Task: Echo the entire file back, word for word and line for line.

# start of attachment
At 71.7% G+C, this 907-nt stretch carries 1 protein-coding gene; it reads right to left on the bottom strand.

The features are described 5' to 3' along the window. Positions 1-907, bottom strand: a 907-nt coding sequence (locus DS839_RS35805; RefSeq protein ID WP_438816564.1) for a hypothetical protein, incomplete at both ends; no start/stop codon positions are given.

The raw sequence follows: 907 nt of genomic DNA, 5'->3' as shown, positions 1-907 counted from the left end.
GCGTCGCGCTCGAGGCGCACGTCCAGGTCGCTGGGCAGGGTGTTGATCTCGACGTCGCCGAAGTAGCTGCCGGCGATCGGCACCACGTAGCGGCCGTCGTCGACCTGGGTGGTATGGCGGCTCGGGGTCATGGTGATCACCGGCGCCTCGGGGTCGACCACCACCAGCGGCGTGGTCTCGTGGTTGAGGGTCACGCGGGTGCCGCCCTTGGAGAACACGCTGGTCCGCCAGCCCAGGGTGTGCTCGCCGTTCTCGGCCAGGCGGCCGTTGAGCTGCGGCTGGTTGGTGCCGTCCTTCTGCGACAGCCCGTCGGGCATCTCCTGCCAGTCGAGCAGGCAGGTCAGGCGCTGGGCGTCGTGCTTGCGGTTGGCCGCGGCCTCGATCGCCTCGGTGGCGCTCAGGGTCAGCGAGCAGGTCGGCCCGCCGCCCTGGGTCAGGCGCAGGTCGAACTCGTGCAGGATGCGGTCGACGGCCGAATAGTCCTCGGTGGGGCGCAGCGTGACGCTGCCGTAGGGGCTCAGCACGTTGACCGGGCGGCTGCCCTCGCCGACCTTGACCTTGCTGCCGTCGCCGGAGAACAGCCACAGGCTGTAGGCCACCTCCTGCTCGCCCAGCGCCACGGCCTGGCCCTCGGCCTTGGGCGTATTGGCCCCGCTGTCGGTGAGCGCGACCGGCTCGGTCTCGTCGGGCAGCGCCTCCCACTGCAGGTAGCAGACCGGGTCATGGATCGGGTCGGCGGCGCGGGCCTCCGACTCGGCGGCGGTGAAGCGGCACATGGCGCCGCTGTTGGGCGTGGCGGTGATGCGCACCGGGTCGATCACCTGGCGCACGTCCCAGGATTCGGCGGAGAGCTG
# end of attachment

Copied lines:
At 71.7% G+C, this 907-nt stretch carries 1 protein-coding gene; it reads right to left on the bottom strand.

The features are described 5' to 3' along the window. Positions 1-907, bottom strand: a 907-nt coding sequence (locus DS839_RS35805; RefSeq protein ID WP_438816564.1) for a hypothetical protein, incomplete at both ends; no start/stop codon positions are given.

The raw sequence follows: 907 nt of genomic DNA, 5'->3' as shown, positions 1-907 counted from the left end.
GCGTCGCGCTCGAGGCGCACGTCCAGGTCGCTGGGCAGGGTGTTGATCTCGACGTCGCCGAAGTAGCTGCCGGCGATCGGCACCACGTAGCGGCCGTCGTCGACCTGGGTGGTATGGCGGCTCGGGGTCATGGTGATCACCGGCGCCTCGGGGTCGACCACCACCAGCGGCGTGGTCTCGTGGTTGAGGGTCACGCGGGTGCCGCCCTTGGAGAACACGCTGGTCCGCCAGCCCAGGGTGTGCTCGCCGTTCTCGGCCAGGCGGCCGTTGAGCTGCGGCTGGTTGGTGCCGTCCTTCTGCGACAGCCCGTCGGGCATCTCCTGCCAGTCGAGCAGGCAGGTCAGGCGCTGGGCGTCGTGCTTGCGGTTGGCCGCGGCCTCGATCGCCTCGGTGGCGCTCAGGGTCAGCGAGCAGGTCGGCCCGCCGCCCTGGGTCAGGCGCAGGTCGAACTCGTGCAGGATGCGGTCGACGGCCGAATAGTCCTCGGTGGGGCGCAGCGTGACGCTGCCGTAGGGGCTCAGCACGTTGACCGGGCGGCTGCCCTCGCCGACCTTGACCTTGCTGCCGTCGCCGGAGAACAGCCACAGGCTGTAGGCCACCTCCTGCTCGCCCAGCGCCACGGCCTGGCCCTCGGCCTTGGGCGTATTGGCCCCGCTGTCGGTGAGCGCGACCGGCTCGGTCTCGTCGGGCAGCGCCTCCCACTGCAGGTAGCAGACCGGGTCATGGATCGGGTCGGCGGCGCGGGCCTCCGACTCGGCGGCGGTGAAGCGGCACATGGCGCCGCTGTTGGGCGTGGCGGTGATGCGCACCGGGTCGATCACCTGGCGCACGTCCCAGGATTCGGCGGAGAGCTG